Although the TTC publishes route ridership stats, the most recent version is for 2021 and we have no idea of how the system has evolved since then. What we need is a specific commitment to track recovery route-by-route along with service levels and quality in a manner that reflects actual rider experience. If the fare increase is intended to help improve service, show us what we are getting.
I will return to the problems of bunching and gapping in future articles.
Looking Back at the 2022 Budget
A big problem in making year-to-year comparisons is that the probable actual figures for 2022 have not yet been published. The last TTC detailed breakdown was a report in June 2022 with a summary to the end of April 2022. Eight months have passed since.
The table below compares the 2021 actual spending from the audited financial statement with the budgetary numbers for 2022
as reported by the TTC in its June 2022 update. Note that they have been reformatted to simplify comparison.
The City receives an allocation of gas tax revenue from Ontario which was $185.2 million for 2020-21. Of this, $91.6 million has been allocated each year to transit Operations, and the rest to Capital. The Capital side has grown as the total amount received rises, but the Operating portion allocated by the City was frozen. Toronto also receives gas tax revenue from Canada, but this goes entirely to Capital and so does not figure in these numbers.
The gas tax has been broken out in the table below from the City/TTC figures to show the actual origin of this subsidy for clarity.
Update: The table below has been updated with 2022 and 2023 figures from the TTC 2023 Budget report.
|TTC Operating Budget ($ million)||2021 Actual||2021 to 2022||2022 Budget||2022 to 2023||2023 Budget|
|Total Subsidy Required|
|Provincial Gas Tax (* assumed)||$91.6||$0.0||$91.6 (*)||$0.0||$91.6 (*)|
|Covid Special Funding|
Proposed Service Changes
In 2023, the TTC will adjust service standards for crowding so that peak service will be planned based on pre-pandemic standards.
Off peak service will be planned based on greater crowding with the result that there will be reduced service on some routes. [p. 26 of Operating Budget report (proposed) and TTC Service Standards (existing)]
|Crowding Standard (Busiest Hour)||Bus||Streetcar||Rapid Transit|
|Off Peak Standard (existing)||35||70||500-540|
|Off Peak Standard (revised)||45||90||600-650|
Note that this includes minimal reductions on the bus network, but more substantial cuts on streetcar and especially on rapid transit lines. [Table 3, p. 26 of Operating Budget Report]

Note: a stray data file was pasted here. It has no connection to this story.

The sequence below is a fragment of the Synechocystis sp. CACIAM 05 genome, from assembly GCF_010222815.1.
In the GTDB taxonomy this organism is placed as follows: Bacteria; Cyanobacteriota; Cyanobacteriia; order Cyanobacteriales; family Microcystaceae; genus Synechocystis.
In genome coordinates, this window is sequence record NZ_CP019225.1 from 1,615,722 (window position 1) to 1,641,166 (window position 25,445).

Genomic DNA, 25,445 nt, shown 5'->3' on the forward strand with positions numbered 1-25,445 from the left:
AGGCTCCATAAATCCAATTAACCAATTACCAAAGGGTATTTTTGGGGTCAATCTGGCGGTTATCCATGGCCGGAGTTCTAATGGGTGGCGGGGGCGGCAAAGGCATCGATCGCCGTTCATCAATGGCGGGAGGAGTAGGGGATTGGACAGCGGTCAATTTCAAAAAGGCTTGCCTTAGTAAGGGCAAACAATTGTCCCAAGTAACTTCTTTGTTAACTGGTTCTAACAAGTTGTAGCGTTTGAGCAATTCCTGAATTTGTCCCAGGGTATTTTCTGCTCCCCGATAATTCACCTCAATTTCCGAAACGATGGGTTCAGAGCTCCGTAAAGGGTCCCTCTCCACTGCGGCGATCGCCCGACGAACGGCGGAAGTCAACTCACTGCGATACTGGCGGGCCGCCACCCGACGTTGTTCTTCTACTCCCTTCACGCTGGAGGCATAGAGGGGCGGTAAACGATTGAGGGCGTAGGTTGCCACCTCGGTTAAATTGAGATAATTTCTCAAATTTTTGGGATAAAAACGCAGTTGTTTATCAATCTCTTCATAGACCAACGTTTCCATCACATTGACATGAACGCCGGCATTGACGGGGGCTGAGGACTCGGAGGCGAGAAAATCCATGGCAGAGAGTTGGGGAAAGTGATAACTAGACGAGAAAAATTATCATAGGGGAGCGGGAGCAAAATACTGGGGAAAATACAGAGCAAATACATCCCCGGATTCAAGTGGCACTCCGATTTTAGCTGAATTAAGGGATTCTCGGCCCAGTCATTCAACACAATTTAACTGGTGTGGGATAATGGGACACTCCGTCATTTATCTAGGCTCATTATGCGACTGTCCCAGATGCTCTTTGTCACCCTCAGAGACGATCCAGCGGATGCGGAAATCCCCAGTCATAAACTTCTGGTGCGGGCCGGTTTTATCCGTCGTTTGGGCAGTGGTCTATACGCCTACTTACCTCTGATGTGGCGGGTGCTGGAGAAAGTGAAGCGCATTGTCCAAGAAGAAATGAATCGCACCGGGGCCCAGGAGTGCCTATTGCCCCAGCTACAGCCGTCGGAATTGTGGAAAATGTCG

Some service improvements are planned to address specific demand issues. [p28 of Operating Budget report]
- To account for capacity requirements of customers travelling with shopping bags, buggies and strollers, service will be increased on weekend afternoons on key shopping corridor routes including Dufferin Street, Finch Avenue East, Lawrence Avenue East, Wilson Avenue, and The Queensway.
- In addition, a base grid of 15-minute overnight service on the Finch Avenue, Jane Street and Wilson Avenue corridors will be established. These corridors will complement existing 15-minute service on the Yonge Street and Bloor Street/Danforth Avenue corridors.
Tory didn’t mention any of the service changes in his speech, but concentrated on protecting existing services. Maybe he didn’t read as far through the reports as I did to see what is actually proposed.
As I read this, I can’t help but get a sinking feeling about what the future holds for transit in Toronto. The newspapers have had a slew of very depressing stories on the TTC of late.
But it doesn’t have to be that way!
Mayor Guthrie of Guelph used to be ‘Well to the Right’, but has turned out to be very progressive:
To be clear, as the story doesn’t detail:
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As more and more Electric Vehicles (EV) come onto the roads, we can expect less and less revenue from the Provincial Gas Tax. Don’t forget that Canada will not have “new” internal combustion vehicles after 2035, unless they are “used” or smuggled in from outside of Canada.
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Missing unit, you likely meant “$100k”.
Also, an employee in a private corporation often costs double their salary by the time you have payroll taxes, pension, equipment, management, etc. I’m not exactly sure what the TTC has for employee costs aside from salary, but it’s likely non-trivial.
That said, $14m is quite shy of the $53m total too.
Steve: Thanks for catching this. The article has since been updated with the actual numbers from the TTC Budget Report, and it’s even less than I estimated, but should be the fully burdened cost. What is rather sad about this is that the Special Constables will make vastly more than the Streets-to-Homes workers or the staff who will clean out streetcars.
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Service cuts in some periods? Looks like service cuts in most periods.
I can understand that they might ultimately reduce service on surface routes because of reduced post-Covid ridership.
But tossing out the old pre-Covid service standard has nothing to do with reduced ridership. It’s a service cut plain and simple.
John Tory and any councillor who supports this, should be utterly ashamed of themselves. Why didn’t they mention such an extreme policy change during the election?
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Probably because politicians in general never discuss ‘cuts’ but repeatedly celebrate ‘announcements’ of new things – some of which never actually happen. In the case of Tory we also should not forget his disgraceful – and secret – request for ‘minority rule’ powers during the election. Not highlighting a possible TTC cut during an election is ‘to be expected’, not discussing or revealing a major change in our civic democracy is unforgivable.
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In typical TTC fashion, at Sheppard-Yonge station on Tuesday, the “head counters” were out – given as a lot of people are still off, they will use the reduced passenger count (even though NOT representative) to justify a service cut – Wile E. Coyote had absolutely nothing on the bosses at 1900 Yonge.
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The service reduction makes sense with WFH. You can’t have your cake and eat it too. Transit is becoming something progressives feel good about others taking, but don’t actually use while they code from home.